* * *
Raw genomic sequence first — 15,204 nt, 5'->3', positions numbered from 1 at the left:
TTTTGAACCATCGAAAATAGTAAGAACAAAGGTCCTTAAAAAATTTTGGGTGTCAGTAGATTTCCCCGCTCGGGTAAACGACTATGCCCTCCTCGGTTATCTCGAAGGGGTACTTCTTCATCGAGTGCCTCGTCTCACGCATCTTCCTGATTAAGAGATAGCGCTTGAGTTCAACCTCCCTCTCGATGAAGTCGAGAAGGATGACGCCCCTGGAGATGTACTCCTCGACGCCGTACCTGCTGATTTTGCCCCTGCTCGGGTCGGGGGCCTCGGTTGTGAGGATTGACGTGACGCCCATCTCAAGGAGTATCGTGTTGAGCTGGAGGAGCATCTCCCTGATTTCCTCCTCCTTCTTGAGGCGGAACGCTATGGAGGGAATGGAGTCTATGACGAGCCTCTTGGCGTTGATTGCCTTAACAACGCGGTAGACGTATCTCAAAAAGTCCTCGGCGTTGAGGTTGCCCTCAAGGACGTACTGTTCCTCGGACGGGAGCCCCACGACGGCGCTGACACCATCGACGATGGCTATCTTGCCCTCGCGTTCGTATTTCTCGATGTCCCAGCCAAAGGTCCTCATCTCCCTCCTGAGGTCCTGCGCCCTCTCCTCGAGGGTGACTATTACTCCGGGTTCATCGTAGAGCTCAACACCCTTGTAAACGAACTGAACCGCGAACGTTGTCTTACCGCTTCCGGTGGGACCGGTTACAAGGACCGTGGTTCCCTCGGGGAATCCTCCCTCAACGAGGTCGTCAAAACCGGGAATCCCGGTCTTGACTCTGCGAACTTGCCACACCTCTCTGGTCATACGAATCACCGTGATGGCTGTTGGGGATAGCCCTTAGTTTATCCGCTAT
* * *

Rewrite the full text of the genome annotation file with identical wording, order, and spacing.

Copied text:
Raw genomic sequence first — 15,204 nt, 5'->3', positions numbered from 1 at the left:
TTTTGAACCATCGAAAATAGTAAGAACAAAGGTCCTTAAAAAATTTTGGGTGTCAGTAGATTTCCCCGCTCGGGTAAACGACTATGCCCTCCTCGGTTATCTCGAAGGGGTACTTCTTCATCGAGTGCCTCGTCTCACGCATCTTCCTGATTAAGAGATAGCGCTTGAGTTCAACCTCCCTCTCGATGAAGTCGAGAAGGATGACGCCCCTGGAGATGTACTCCTCGACGCCGTACCTGCTGATTTTGCCCCTGCTCGGGTCGGGGGCCTCGGTTGTGAGGATTGACGTGACGCCCATCTCAAGGAGTATCGTGTTGAGCTGGAGGAGCATCTCCCTGATTTCCTCCTCCTTCTTGAGGCGGAACGCTATGGAGGGAATGGAGTCTATGACGAGCCTCTTGGCGTTGATTGCCTTAACAACGCGGTAGACGTATCTCAAAAAGTCCTCGGCGTTGAGGTTGCCCTCAAGGACGTACTGTTCCTCGGACGGGAGCCCCACGACGGCGCTGACACCATCGACGATGGCTATCTTGCCCTCGCGTTCGTATTTCTCGATGTCCCAGCCAAAGGTCCTCATCTCCCTCCTGAGGTCCTGCGCCCTCTCCTCGAGGGTGACTATTACTCCGGGTTCATCGTAGAGCTCAACACCCTTGTAAACGAACTGAACCGCGAACGTTGTCTTACCGCTTCCGGTGGGACCGGTTACAAGGACCGTGGTTCCCTCGGGGAATCCTCCCTCAACGAGGTCGTCAAAACCGGGAATCCCGGTCTTGACTCTGCGAACTTGCCACACCTCTCTGGTCATACGAATCACCGTGATGGCTGTTGGGGATAGCCCTTAGTTTATCCGCTAT